It was perhaps a happy chance, if the phrase can be allowed, that the Bolsheviks put Serge in charge of the captured files of the Okhrana—the czarist secret police. He gave minute attention to these papers, and published a pamphlet detailing the web of repression and surveillance and provocation that he thus uncovered. (It is to the Okhrana that we owe the creation and propagation of The Protocols of the Elders of Zion, sometimes mistakenly described as a "forgery"—a forgery, after all, must be of something original or authentic—but perhaps better defined as a cynical yet paranoid concoction: the key of keys to the greatest conspiracy theory of them all.) To have such a redaction supervised by a former prisoner, internee, and deportee was an intelligent move by the Party, but Serge, unlike others, did not thereby become a heresy hunter or an interrogator manqué. Where some might sniff for the presence of subversive or treasonous dissent, his nostrils were attuned to the stench of the secret policeman—a stench he regarded as far more indicative of decay.
One of the earliest actions of Leninism in power was the establishment of the Cheka—first of the many, many police acronyms that would include GPU, NKVD, and KGB. Serge was a militant opponent of the Jew-baiting and homicidal White reactionaries, and fought against them with some physical bravery, but he saw at once that the permanence of such a secret apparatus on the Red side was a lethal menace of a different kind. His campaign against it, and against the death penalty (briefly abolished in the early years and then reinstated), marked the beginning of his losing battle against a more ruthless form of tyranny. Of the human type attracted to "Chekist" work he wrote in his memoirs, "Long-standing social inferiority-complexes and memories of humiliations and suffering in the Tsar's jails rendered them intractable, and since professional degeneration has rapid effects, the Chekas inevitably consisted of perverted men tending to see conspiracy everywhere and to live in the midst of perpetual conspiracy themselves."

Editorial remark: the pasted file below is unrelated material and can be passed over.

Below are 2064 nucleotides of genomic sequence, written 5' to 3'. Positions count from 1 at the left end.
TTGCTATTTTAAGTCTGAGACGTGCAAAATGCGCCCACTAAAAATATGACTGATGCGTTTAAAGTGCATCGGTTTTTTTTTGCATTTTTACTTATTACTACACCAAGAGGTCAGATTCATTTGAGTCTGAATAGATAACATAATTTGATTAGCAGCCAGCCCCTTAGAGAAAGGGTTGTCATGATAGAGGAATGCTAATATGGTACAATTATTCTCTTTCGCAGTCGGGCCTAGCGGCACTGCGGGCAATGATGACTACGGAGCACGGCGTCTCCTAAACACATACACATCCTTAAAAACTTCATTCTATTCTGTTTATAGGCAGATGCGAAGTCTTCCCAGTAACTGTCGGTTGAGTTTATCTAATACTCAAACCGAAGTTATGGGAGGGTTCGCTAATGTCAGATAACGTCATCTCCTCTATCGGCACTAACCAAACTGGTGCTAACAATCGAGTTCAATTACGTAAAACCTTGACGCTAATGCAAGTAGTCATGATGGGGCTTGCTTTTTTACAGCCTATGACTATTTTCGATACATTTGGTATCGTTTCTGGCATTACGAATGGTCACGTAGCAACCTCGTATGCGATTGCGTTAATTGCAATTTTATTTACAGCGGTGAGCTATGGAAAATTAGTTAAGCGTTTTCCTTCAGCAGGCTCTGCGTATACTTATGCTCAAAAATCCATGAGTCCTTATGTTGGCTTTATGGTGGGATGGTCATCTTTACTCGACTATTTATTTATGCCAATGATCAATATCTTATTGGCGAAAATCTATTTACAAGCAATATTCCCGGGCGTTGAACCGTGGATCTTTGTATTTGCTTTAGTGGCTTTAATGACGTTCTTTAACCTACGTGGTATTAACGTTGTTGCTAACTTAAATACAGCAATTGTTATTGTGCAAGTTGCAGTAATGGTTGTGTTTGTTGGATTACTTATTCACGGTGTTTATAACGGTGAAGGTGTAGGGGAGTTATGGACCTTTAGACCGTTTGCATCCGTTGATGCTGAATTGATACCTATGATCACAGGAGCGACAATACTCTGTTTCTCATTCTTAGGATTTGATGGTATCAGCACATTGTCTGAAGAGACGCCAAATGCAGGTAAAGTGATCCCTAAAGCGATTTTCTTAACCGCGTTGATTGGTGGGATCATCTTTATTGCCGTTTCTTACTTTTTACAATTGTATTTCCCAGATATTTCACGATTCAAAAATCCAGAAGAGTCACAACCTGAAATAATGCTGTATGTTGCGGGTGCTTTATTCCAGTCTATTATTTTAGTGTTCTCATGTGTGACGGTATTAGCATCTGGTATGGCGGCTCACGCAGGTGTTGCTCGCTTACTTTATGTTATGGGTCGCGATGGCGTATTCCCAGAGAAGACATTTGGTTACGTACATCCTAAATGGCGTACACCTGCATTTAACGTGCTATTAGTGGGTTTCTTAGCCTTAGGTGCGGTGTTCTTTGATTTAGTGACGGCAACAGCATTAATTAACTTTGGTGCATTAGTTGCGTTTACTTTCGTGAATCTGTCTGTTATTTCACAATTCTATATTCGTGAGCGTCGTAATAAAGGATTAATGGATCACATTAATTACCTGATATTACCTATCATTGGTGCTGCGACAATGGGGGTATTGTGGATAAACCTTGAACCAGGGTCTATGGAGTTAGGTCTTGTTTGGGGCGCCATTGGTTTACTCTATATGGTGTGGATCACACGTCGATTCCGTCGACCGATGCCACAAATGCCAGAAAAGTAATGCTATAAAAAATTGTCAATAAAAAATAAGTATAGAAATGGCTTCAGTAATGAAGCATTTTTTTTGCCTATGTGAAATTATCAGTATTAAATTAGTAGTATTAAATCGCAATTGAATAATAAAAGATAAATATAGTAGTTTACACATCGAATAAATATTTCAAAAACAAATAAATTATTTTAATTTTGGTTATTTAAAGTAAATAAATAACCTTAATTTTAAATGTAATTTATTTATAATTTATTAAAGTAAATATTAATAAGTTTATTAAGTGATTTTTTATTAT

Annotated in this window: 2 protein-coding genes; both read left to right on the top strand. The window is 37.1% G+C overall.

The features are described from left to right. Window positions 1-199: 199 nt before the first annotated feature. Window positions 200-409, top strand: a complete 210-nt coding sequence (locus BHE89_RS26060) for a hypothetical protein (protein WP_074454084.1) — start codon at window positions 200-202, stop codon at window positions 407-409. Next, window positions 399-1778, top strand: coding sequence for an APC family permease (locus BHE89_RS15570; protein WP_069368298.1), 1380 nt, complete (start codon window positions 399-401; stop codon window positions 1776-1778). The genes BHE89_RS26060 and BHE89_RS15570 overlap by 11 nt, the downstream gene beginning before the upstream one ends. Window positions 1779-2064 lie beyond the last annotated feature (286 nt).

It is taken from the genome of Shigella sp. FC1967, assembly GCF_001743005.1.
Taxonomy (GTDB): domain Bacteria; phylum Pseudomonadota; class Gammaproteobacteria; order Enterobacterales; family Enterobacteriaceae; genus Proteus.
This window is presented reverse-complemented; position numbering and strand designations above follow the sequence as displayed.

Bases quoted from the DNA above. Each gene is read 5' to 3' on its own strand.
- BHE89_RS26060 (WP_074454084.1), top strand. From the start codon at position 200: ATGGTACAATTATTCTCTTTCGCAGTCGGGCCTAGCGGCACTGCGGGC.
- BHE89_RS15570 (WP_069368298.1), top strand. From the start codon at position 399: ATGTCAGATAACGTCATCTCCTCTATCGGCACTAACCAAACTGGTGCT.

For example, on the night of January 17, 1920, as the decree abolishing the death penalty was being printed, the Cheka seized the opportunity to execute as many as 500 suspects—or, as Susan Weissman phrases it so caustically, to liquidate their stock. Serge had an instant intuitive understanding of what this portended. The death of the revolution, he was later to write, was a self-inflicted one.
Nonetheless, and fortunately for us if not for him, he resolved to stay on within the Party and to do what he could. Dispatched to Berlin to help with the Communist International, he discovered that Bolshevism was becoming as bureaucratic and intolerant beyond the borders of the USSR as it was within them. But he also learned about the mounting threat of the madness of fascism, and this produced in him a sort of dual consciousness: first, this new enemy needed to be defeated; second, it needed to be understood. The apparatchiks of communism, however, both underestimated the danger and helped to provoke it. Indeed, it could be said of fascism, as Serge was to write with an acuity that makes one almost dizzy, that "[this] new variety of counter-revolution had taken the Russian revolution as its schoolmaster in matters of repression and mass-manipulation through propaganda ... [and] had succeeded in recruiting a host of disillusioned, power-hungry ex-revolutionaries; consequently, its rule would last for years."